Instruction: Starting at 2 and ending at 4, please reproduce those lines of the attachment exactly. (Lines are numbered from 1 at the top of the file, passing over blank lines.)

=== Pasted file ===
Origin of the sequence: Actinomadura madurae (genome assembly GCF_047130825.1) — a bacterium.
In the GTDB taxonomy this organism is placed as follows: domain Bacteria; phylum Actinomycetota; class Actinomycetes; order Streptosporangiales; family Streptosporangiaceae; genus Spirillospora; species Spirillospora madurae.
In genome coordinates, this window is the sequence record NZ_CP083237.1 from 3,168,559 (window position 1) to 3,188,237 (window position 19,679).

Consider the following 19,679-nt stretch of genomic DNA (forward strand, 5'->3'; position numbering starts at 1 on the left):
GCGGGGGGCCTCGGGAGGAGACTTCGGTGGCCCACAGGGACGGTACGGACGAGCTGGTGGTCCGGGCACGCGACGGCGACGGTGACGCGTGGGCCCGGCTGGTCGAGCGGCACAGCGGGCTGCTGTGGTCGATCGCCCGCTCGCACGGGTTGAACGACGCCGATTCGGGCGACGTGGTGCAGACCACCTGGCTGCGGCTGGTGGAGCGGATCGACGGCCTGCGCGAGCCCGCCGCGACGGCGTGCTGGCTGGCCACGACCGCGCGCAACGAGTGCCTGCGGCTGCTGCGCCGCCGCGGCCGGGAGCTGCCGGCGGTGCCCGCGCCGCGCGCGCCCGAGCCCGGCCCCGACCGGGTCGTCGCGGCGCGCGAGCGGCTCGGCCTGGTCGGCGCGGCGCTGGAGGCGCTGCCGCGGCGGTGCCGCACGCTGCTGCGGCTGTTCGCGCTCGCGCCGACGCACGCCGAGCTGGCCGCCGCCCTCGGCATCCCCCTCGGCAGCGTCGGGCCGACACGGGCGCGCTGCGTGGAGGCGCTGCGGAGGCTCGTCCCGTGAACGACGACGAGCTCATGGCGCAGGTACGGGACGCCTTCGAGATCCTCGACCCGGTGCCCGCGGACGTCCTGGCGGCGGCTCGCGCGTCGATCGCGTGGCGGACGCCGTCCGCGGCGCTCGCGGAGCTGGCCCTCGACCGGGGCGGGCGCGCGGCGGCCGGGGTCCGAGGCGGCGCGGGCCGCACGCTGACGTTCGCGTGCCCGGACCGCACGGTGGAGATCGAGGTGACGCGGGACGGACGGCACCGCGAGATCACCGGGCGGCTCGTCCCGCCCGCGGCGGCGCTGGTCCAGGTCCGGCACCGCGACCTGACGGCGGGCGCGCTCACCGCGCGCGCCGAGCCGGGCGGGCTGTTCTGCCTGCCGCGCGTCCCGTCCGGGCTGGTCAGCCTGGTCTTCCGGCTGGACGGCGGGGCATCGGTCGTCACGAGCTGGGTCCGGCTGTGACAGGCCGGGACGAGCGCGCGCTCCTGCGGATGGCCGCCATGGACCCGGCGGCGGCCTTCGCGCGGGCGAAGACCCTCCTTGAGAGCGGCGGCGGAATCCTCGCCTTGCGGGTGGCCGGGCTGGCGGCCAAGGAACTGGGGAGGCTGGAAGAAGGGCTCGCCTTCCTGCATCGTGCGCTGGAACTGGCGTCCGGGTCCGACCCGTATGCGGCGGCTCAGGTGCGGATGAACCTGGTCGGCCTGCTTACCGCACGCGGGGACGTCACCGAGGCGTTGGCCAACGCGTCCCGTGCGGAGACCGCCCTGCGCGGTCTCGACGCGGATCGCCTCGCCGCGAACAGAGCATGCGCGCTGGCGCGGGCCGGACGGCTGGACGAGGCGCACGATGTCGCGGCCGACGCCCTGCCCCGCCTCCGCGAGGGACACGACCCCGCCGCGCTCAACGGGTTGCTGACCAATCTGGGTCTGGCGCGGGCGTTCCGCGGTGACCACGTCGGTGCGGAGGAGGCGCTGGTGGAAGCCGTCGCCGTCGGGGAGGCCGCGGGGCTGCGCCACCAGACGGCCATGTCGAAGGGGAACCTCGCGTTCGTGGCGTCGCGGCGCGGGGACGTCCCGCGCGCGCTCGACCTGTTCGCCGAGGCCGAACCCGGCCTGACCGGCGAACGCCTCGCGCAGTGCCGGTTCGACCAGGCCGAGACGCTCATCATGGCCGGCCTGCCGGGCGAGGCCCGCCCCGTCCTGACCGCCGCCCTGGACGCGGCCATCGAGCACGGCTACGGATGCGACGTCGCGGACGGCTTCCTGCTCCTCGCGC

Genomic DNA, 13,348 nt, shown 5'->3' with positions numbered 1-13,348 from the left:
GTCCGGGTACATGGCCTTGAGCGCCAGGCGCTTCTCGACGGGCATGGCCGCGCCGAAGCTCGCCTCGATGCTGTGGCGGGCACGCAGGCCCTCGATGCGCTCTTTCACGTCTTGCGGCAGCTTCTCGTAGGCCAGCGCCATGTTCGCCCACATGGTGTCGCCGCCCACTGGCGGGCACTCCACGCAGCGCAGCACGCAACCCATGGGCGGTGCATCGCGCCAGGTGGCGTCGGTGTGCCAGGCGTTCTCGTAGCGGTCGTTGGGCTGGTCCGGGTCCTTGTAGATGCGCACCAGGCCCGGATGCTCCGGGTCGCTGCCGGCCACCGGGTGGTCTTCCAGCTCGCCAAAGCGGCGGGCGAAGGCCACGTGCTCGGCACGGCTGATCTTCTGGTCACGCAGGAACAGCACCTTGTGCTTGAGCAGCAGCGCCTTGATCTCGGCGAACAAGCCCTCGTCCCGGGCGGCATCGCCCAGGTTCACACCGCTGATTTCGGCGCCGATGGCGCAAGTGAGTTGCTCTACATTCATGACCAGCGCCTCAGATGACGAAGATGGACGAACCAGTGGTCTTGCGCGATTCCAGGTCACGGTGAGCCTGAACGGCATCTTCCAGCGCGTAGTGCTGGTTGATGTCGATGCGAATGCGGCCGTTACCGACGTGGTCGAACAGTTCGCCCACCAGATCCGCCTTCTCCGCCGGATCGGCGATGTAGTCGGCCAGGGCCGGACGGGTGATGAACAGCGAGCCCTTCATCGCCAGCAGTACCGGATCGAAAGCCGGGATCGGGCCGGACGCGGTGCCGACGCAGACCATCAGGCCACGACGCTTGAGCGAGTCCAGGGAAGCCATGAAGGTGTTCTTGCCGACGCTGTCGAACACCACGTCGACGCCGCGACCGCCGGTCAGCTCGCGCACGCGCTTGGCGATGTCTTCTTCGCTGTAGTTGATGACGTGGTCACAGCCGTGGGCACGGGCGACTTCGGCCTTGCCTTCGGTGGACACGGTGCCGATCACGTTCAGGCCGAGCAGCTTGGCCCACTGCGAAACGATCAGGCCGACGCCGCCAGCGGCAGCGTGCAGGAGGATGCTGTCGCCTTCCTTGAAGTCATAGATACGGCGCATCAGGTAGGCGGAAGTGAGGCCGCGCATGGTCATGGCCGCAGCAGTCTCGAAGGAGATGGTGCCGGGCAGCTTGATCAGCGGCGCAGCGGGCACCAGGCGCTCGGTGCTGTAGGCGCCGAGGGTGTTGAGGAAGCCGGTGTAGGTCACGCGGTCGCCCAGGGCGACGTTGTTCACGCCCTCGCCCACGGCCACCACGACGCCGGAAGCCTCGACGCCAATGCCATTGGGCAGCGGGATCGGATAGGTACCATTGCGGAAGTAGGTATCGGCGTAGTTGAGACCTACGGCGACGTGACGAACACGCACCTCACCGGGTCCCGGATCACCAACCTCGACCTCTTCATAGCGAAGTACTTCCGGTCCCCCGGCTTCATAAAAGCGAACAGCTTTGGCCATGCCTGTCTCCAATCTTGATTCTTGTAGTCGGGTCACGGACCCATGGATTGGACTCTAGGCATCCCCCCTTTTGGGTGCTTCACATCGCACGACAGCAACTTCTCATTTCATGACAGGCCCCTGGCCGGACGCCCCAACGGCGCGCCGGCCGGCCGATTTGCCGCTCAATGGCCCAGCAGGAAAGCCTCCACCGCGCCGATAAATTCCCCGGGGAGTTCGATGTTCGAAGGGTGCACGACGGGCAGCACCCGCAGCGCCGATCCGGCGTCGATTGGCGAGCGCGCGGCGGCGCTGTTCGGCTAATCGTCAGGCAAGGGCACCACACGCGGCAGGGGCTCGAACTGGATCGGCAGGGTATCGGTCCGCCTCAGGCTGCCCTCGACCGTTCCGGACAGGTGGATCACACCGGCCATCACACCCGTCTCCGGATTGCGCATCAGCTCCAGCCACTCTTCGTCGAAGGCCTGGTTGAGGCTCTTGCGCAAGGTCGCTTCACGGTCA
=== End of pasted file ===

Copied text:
In the GTDB taxonomy this organism is placed as follows: domain Bacteria; phylum Actinomycetota; class Actinomycetes; order Streptosporangiales; family Streptosporangiaceae; genus Spirillospora; species Spirillospora madurae.
In genome coordinates, this window is the sequence record NZ_CP083237.1 from 3,168,559 (window position 1) to 3,188,237 (window position 19,679).

Consider the following 19,679-nt stretch of genomic DNA (forward strand, 5'->3'; position numbering starts at 1 on the left):